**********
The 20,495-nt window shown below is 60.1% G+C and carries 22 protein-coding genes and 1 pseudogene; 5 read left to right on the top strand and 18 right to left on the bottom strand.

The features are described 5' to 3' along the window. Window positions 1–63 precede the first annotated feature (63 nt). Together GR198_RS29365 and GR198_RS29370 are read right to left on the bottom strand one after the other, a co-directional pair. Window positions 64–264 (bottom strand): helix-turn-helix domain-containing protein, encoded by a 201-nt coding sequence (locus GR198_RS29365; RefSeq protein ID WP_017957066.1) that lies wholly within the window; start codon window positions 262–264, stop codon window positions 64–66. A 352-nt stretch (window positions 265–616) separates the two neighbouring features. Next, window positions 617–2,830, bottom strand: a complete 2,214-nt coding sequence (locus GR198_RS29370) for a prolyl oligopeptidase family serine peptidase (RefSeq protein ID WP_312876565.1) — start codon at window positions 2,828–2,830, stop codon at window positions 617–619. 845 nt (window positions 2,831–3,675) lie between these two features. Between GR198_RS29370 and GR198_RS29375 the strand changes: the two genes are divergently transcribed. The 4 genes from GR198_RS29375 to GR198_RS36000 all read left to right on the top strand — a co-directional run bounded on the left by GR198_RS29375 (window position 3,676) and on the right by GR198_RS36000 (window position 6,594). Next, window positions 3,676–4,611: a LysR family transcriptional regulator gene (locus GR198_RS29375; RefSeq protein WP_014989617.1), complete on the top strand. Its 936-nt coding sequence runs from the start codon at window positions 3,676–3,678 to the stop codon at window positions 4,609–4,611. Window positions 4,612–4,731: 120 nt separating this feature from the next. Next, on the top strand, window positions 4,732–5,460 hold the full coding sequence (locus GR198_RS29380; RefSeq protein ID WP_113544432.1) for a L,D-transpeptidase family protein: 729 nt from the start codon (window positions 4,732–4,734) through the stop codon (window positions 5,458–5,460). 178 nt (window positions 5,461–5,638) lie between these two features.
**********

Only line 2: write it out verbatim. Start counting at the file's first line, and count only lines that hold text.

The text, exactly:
The features are described 5' to 3' along the window. Window positions 1–63 precede the first annotated feature (63 nt). Together GR198_RS29365 and GR198_RS29370 are read right to left on the bottom strand one after the other, a co-directional pair. Window positions 64–264 (bottom strand): helix-turn-helix domain-containing protein, encoded by a 201-nt coding sequence (locus GR198_RS29365; RefSeq protein ID WP_017957066.1) that lies wholly within the window; start codon window positions 262–264, stop codon window positions 64–66. A 352-nt stretch (window positions 265–616) separates the two neighbouring features. Next, window positions 617–2,830, bottom strand: a complete 2,214-nt coding sequence (locus GR198_RS29370) for a prolyl oligopeptidase family serine peptidase (RefSeq protein ID WP_312876565.1) — start codon at window positions 2,828–2,830, stop codon at window positions 617–619. 845 nt (window positions 2,831–3,675) lie between these two features. Between GR198_RS29370 and GR198_RS29375 the strand changes: the two genes are divergently transcribed. The 4 genes from GR198_RS29375 to GR198_RS36000 all read left to right on the top strand — a co-directional run bounded on the left by GR198_RS29375 (window position 3,676) and on the right by GR198_RS36000 (window position 6,594). Next, window positions 3,676–4,611: a LysR family transcriptional regulator gene (locus GR198_RS29375; RefSeq protein WP_014989617.1), complete on the top strand. Its 936-nt coding sequence runs from the start codon at window positions 3,676–3,678 to the stop codon at window positions 4,609–4,611. Window positions 4,612–4,731: 120 nt separating this feature from the next. Next, on the top strand, window positions 4,732–5,460 hold the full coding sequence (locus GR198_RS29380; RefSeq protein ID WP_113544432.1) for a L,D-transpeptidase family protein: 729 nt from the start codon (window positions 4,732–4,734) through the stop codon (window positions 5,458–5,460). 178 nt (window positions 5,461–5,638) lie between these two features.